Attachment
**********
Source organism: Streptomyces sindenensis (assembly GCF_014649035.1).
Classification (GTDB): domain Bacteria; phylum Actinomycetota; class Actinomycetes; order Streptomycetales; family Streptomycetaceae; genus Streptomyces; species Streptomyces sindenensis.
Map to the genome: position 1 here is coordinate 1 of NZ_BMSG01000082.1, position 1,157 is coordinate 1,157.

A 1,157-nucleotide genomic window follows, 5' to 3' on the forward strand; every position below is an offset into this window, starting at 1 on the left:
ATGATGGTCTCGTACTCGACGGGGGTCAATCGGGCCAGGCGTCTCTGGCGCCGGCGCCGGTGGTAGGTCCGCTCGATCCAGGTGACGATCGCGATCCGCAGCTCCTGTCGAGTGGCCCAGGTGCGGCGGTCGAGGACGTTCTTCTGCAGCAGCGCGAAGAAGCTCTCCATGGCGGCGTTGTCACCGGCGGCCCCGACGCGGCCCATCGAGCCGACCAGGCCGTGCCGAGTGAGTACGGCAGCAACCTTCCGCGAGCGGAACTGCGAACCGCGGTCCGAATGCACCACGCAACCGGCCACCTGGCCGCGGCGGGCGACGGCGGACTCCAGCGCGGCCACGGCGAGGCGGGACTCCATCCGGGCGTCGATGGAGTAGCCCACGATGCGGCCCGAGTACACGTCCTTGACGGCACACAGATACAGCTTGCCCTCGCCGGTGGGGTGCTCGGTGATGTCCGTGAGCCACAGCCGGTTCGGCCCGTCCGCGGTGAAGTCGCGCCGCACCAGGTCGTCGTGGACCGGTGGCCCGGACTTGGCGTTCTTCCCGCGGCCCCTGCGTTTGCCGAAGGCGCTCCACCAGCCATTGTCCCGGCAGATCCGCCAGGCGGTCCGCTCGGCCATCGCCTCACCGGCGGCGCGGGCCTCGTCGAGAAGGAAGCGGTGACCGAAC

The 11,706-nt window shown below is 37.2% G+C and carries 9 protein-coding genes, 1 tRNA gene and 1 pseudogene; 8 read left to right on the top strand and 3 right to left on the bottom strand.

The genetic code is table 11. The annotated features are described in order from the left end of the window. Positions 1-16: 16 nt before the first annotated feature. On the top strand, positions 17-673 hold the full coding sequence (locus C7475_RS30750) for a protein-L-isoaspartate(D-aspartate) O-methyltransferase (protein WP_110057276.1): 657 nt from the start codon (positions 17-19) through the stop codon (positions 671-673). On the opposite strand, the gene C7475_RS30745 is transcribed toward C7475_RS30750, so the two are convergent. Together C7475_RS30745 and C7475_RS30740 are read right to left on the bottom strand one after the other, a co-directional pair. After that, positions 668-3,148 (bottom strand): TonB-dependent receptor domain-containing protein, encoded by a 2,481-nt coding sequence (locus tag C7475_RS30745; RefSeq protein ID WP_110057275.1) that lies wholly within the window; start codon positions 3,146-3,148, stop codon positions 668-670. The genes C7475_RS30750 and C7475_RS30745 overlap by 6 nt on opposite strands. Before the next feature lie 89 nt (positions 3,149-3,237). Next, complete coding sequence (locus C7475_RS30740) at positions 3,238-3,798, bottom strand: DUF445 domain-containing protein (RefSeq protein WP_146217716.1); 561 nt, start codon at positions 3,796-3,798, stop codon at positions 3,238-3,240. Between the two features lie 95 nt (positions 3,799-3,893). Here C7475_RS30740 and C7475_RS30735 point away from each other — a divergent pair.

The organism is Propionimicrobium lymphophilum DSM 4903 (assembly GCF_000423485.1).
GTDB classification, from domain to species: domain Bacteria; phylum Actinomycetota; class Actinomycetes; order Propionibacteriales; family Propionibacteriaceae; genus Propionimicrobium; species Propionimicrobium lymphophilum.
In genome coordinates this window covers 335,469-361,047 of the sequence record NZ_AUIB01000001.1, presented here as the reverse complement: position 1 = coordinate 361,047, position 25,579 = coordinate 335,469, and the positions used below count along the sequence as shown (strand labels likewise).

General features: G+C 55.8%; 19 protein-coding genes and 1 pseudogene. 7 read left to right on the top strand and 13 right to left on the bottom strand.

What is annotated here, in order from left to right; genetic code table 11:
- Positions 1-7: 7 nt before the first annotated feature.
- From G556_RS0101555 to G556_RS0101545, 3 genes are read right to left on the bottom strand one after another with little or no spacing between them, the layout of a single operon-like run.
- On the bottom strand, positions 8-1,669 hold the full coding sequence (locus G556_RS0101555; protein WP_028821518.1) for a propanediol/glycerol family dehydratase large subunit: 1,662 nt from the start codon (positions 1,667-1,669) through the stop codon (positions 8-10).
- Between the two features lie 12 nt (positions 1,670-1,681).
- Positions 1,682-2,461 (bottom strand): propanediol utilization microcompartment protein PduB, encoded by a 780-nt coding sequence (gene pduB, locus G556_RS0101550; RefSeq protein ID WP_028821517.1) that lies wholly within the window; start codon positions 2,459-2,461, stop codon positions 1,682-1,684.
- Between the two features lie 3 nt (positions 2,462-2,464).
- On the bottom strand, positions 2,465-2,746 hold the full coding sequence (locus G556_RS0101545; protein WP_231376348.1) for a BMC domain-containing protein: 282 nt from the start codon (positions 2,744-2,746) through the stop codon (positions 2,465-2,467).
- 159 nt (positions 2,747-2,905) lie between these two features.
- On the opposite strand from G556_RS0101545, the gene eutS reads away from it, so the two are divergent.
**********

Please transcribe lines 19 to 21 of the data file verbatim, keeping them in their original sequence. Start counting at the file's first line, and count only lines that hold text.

- On the bottom strand, positions 2,465-2,746 hold the full coding sequence (locus G556_RS0101545; protein WP_231376348.1) for a BMC domain-containing protein: 282 nt from the start codon (positions 2,744-2,746) through the stop codon (positions 2,465-2,467).
- 159 nt (positions 2,747-2,905) lie between these two features.
- On the opposite strand from G556_RS0101545, the gene eutS reads away from it, so the two are divergent.